Premier John Horgan and MP Jenny Kwan condemn bigotry before Vancouver antiracism rally

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      An upcoming rally by an Islamophobic group and a political party wanting curbs on immigration has elicited written statements from Premier John Horgan and Vancouver East NDP MP Jenny Kwan.

      Kwan is her party's critic for immigration and multiculturalism.

      The event is scheduled to take place on Saturday (August 19) outside Vancouver City Hall. 

      In the meantime, antiracists are planning their own event at the same location

      It's planned for earlier in the day at 12:45 p.m. and will continue all afternoon.

      John Horgan's statement:

      "Hate has no place in our province. We reject all forms of racism, discrimination, intolerance and bigotry.

      “Recent events and images from Charlottesville, Virginia were horrifying, and hateful rhetoric is on the rise worldwide. While many British Columbians want to believe such brazen acts of hatred could not happen here, the reality is that hate groups also organize and operate in Canada.

      “When these forces rise up, we must stand united and denounce them in the strongest possible terms. We reject the values and beliefs of those groups which participate in, and advocate for, hate speech. They have no place in a tolerant and inclusive society.

      “When we are confronted by hate, we all have a responsibility to take action. We will continue to stand up for the values shared by the vast majority of British Columbians: equality, inclusiveness and unity.

      “To those who are participating in anti-racism counter-events in Vancouver and across the province, we support you and wish you a safe and peaceful demonstration.”

      Jenny Kwan's statement:

      "We have all felt the rising tide. Reading the news coming out of the United States, it can feel as if the promotion of hatred has become a normal part of our lives. The President on our southern border has been shamelessly brazen in both his discriminatory rhetoric and policies, creating an atmosphere where, more and more, the spread of racism and hate is viewed as acceptable.

      "Sadly, these attitudes have real consequences.  In Canada, we have seen acts of terrorism like the horrific attack on the Quebec City Mosque and the series of bomb threats at the Jewish Community Centre of Greater Vancouver.

      "In this context, the fight against racism and discrimination is re-emerging as one of the defining struggles of our generation. It is critical that each and every one of us rise up and take a firm stand against the forces that represent racism, white supremacy and fascism—whether it is being propagated by an individual or an organization. This has no place in our public dialogue and no place in our streets.

      "This is issue is not just theoretical for me as I have experienced racism.  As a child growing up in Vancouver, as a visible minority entering city hall in the '90s and as a woman of colour in the B.C. legislature and as MP for Vancouver East, racism came to me in the form of yelled insults and written threats but also as subtle incidents, like comments with the undertone of discrimination. The point is always the same—that I did not belong.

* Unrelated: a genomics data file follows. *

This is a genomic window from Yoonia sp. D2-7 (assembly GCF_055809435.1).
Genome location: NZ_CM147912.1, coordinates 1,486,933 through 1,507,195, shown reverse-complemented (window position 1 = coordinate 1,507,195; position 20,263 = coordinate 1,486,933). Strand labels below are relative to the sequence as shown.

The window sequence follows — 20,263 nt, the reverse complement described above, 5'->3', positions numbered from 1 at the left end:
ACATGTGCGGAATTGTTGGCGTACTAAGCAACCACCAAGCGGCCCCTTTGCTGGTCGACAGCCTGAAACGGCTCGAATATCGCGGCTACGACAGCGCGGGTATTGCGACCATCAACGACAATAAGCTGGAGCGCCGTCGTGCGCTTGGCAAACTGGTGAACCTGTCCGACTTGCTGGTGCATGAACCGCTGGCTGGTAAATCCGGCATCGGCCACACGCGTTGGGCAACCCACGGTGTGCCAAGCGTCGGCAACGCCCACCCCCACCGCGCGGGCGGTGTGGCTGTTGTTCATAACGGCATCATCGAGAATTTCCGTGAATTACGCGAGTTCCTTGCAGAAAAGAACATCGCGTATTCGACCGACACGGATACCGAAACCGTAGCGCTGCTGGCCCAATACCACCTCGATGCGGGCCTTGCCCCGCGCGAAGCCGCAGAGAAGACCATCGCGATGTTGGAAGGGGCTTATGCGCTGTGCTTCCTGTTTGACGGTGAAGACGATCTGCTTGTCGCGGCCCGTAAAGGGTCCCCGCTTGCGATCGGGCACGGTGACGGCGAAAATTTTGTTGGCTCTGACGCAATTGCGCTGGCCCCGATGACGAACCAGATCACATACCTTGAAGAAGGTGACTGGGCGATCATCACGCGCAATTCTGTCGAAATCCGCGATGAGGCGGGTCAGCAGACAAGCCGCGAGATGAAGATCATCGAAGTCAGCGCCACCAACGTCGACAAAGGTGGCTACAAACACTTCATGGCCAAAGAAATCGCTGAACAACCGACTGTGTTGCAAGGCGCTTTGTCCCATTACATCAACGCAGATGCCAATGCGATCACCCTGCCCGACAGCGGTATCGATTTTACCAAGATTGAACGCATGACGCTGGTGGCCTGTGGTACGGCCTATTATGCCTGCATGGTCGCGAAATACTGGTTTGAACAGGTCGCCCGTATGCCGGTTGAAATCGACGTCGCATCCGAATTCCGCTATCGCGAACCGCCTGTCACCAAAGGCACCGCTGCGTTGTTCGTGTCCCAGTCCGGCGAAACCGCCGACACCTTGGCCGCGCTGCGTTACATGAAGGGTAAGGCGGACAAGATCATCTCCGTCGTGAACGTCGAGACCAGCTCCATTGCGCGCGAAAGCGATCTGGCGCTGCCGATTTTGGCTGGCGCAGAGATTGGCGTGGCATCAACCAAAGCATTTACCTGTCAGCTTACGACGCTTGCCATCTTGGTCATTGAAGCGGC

"In March of this year, I attended a rally on the International Day Against Racial Discrimination, which was attacked by a white supremacist organization. Their intention was to intimidate the people who had assembled and to disrupt the discussions that we would have. They used smoke bombs in an attempt to break up the rally. They failed.

      "We will not be intimidated, and we will not be silent.

      "I salute each and every one of you at the rally, but I would like to especially thank the organizers—a coalition who could not to be silent and chose to be proactive in countering the promotion of hate.

      "Unfortunately I cannot be there with you at this important rally as I am out of the country, but you can rest assured that it is my strongest view that it is the duty of all elected representatives to fight against the cruel and small-minded few who wish to force us to retreat on gay rights, on women’s rights, on the rights of Indigenous communities, on the rights of minority religious groups and on the rights of people of colour. As the representative for Vancouver East, one of the most diverse neighbourhoods in Canada, and as the NDP spokesperson for Multiculturalism, I have a special duty not only to defend diversity, but to champion it.

      "Independent of that, it is also my core belief that we should advocate for a Canada that guarantees that people can live their lives without fear, without violence and without the systemic prejudices that some face every day.

      "My team will be there, marching in my place. We, as New Democrats, will always stand against bigotry and hate. While they oppose us with threats of violence and we will reply with courage and strength. While they supply misinformation and fake news, we will reply with facts and logic. While they use fear and intimidation, we will respond with love, hope and optimism.

      "Thank you for your engagement, and for ensuring that your representatives are engaged as well, in this crucial struggle."